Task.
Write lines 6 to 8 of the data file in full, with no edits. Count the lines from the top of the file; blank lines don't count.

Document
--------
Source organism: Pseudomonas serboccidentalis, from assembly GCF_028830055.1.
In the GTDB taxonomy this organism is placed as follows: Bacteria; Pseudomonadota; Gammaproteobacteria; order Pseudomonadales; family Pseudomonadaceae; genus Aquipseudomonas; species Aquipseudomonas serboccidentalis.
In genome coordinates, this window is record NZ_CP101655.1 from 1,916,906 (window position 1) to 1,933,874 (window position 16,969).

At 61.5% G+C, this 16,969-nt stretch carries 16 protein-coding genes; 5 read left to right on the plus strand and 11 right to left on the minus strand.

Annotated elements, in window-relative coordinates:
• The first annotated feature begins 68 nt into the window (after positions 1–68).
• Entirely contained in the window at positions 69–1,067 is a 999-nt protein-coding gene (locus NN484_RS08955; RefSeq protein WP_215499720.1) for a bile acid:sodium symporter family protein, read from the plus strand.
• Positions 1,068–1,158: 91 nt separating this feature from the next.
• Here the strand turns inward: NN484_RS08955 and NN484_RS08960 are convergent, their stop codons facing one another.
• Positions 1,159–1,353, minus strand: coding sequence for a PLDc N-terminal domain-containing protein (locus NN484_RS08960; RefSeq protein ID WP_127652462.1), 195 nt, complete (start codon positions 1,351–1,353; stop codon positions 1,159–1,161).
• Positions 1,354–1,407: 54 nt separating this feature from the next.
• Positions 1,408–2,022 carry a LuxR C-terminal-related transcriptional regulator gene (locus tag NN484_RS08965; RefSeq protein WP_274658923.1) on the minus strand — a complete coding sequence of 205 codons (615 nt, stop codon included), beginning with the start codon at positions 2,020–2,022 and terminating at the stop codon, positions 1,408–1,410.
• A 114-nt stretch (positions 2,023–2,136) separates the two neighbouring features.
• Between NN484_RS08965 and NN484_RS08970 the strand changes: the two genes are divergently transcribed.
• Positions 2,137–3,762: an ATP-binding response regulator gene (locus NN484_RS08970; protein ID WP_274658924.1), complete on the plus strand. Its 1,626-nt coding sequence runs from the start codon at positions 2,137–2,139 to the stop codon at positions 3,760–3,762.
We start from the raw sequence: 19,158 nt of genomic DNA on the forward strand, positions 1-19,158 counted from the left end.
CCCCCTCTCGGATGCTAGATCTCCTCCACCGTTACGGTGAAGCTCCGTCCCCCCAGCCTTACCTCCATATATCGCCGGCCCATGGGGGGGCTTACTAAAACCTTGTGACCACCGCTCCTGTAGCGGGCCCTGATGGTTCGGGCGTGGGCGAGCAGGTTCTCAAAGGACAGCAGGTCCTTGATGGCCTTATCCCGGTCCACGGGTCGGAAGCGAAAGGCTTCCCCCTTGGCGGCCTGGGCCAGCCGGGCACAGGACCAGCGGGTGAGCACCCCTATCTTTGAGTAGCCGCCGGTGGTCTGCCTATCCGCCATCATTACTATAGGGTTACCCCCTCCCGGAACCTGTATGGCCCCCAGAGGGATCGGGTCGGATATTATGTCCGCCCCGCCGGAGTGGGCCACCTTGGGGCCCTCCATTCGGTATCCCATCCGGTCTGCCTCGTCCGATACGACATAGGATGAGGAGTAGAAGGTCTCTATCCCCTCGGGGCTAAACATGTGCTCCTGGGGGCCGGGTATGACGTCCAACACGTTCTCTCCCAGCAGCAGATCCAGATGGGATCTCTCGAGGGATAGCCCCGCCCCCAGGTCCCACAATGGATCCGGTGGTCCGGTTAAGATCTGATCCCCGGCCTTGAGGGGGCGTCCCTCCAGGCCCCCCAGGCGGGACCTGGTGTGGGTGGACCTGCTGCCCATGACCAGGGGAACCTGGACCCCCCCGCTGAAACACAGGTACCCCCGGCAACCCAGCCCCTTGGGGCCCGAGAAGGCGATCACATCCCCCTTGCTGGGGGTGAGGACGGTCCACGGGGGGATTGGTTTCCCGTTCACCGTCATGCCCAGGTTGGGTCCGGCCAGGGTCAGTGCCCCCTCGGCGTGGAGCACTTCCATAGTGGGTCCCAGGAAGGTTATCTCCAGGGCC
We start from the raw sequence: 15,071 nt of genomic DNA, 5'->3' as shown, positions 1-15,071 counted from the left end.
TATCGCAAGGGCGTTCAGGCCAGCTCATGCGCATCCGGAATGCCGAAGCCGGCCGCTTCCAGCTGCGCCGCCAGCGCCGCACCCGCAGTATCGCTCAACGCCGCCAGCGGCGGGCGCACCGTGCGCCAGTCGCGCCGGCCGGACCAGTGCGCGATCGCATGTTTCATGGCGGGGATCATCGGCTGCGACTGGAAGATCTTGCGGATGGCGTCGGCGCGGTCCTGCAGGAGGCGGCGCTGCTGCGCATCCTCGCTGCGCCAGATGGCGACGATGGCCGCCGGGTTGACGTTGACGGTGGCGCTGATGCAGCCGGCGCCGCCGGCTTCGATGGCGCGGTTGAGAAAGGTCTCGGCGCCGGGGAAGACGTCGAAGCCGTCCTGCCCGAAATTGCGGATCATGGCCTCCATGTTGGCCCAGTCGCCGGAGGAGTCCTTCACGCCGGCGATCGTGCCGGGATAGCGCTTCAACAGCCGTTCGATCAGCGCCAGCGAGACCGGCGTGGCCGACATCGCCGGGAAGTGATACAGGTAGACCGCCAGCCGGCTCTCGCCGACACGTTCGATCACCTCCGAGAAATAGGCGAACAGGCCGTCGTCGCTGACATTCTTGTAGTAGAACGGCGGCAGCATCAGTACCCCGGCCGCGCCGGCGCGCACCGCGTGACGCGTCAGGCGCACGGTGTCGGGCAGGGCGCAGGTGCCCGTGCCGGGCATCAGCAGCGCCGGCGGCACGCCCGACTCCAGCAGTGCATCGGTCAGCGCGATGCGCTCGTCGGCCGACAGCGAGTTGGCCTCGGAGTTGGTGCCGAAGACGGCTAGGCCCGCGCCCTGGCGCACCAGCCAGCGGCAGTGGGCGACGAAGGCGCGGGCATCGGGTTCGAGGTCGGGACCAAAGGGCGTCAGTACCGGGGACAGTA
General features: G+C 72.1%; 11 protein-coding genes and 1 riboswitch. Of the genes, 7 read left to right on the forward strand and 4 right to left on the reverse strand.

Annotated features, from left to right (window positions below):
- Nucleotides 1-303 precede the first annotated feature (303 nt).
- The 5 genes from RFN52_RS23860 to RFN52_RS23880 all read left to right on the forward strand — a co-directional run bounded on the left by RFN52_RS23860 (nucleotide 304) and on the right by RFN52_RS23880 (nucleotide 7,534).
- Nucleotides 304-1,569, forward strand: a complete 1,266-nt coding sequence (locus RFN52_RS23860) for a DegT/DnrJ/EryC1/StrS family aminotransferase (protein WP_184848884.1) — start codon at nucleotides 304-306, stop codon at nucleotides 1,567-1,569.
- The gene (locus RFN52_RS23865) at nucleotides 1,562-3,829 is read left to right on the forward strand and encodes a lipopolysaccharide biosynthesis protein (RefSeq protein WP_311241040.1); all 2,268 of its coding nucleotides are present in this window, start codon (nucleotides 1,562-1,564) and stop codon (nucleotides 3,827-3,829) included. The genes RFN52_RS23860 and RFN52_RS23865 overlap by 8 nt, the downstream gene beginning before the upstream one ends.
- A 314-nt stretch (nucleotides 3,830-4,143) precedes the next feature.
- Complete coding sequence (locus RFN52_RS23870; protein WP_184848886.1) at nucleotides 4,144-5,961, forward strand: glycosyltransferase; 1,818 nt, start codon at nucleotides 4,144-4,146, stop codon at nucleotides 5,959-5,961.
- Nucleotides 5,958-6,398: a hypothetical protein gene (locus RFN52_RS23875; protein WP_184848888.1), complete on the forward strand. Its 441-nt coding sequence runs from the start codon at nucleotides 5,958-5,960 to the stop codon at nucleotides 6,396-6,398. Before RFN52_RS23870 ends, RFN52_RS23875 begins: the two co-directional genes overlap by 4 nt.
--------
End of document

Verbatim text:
• The first annotated feature begins 68 nt into the window (after positions 1–68).
• Entirely contained in the window at positions 69–1,067 is a 999-nt protein-coding gene (locus NN484_RS08955; RefSeq protein WP_215499720.1) for a bile acid:sodium symporter family protein, read from the plus strand.
• Positions 1,068–1,158: 91 nt separating this feature from the next.